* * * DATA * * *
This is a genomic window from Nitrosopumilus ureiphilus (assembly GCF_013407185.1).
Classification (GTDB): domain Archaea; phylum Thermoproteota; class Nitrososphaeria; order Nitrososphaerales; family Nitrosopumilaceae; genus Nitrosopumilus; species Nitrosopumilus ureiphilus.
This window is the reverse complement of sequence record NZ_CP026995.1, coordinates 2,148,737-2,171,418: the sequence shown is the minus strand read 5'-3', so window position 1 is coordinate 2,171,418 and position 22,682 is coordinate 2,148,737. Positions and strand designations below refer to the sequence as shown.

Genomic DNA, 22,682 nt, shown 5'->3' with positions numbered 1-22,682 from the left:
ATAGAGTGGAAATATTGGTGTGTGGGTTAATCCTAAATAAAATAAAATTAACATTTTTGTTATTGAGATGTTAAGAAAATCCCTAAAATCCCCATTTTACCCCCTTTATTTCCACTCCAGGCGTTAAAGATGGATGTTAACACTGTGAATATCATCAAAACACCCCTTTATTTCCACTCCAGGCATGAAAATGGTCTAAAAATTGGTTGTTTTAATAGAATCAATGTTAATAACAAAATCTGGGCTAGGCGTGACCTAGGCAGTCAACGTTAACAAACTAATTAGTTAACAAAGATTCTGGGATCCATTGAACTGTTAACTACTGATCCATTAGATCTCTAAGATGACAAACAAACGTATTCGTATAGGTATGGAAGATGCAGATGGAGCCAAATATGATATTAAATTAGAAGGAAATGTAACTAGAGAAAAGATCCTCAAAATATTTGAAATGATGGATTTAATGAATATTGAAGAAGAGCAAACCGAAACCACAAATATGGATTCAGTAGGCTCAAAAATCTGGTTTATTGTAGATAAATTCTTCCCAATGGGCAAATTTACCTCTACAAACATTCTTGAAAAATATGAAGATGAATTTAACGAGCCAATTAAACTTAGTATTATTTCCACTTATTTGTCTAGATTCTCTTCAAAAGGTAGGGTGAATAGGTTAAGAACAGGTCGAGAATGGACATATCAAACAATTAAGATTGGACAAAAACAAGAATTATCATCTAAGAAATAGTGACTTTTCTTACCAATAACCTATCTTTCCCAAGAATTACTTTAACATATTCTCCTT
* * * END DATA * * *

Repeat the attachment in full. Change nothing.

This is a genomic window from Nitrosopumilus ureiphilus (assembly GCF_013407185.1).
Classification (GTDB): domain Archaea; phylum Thermoproteota; class Nitrososphaeria; order Nitrososphaerales; family Nitrosopumilaceae; genus Nitrosopumilus; species Nitrosopumilus ureiphilus.
This window is the reverse complement of sequence record NZ_CP026995.1, coordinates 2,148,737-2,171,418: the sequence shown is the minus strand read 5'-3', so window position 1 is coordinate 2,171,418 and position 22,682 is coordinate 2,148,737. Positions and strand designations below refer to the sequence as shown.

Genomic DNA, 22,682 nt, shown 5'->3' with positions numbered 1-22,682 from the left:
ATAGAGTGGAAATATTGGTGTGTGGGTTAATCCTAAATAAAATAAAATTAACATTTTTGTTATTGAGATGTTAAGAAAATCCCTAAAATCCCCATTTTACCCCCTTTATTTCCACTCCAGGCGTTAAAGATGGATGTTAACACTGTGAATATCATCAAAACACCCCTTTATTTCCACTCCAGGCATGAAAATGGTCTAAAAATTGGTTGTTTTAATAGAATCAATGTTAATAACAAAATCTGGGCTAGGCGTGACCTAGGCAGTCAACGTTAACAAACTAATTAGTTAACAAAGATTCTGGGATCCATTGAACTGTTAACTACTGATCCATTAGATCTCTAAGATGACAAACAAACGTATTCGTATAGGTATGGAAGATGCAGATGGAGCCAAATATGATATTAAATTAGAAGGAAATGTAACTAGAGAAAAGATCCTCAAAATATTTGAAATGATGGATTTAATGAATATTGAAGAAGAGCAAACCGAAACCACAAATATGGATTCAGTAGGCTCAAAAATCTGGTTTATTGTAGATAAATTCTTCCCAATGGGCAAATTTACCTCTACAAACATTCTTGAAAAATATGAAGATGAATTTAACGAGCCAATTAAACTTAGTATTATTTCCACTTATTTGTCTAGATTCTCTTCAAAAGGTAGGGTGAATAGGTTAAGAACAGGTCGAGAATGGACATATCAAACAATTAAGATTGGACAAAAACAAGAATTATCATCTAAGAAATAGTGACTTTTCTTACCAATAACCTATCTTTCCCAAGAATTACTTTAACATATTCTCCTT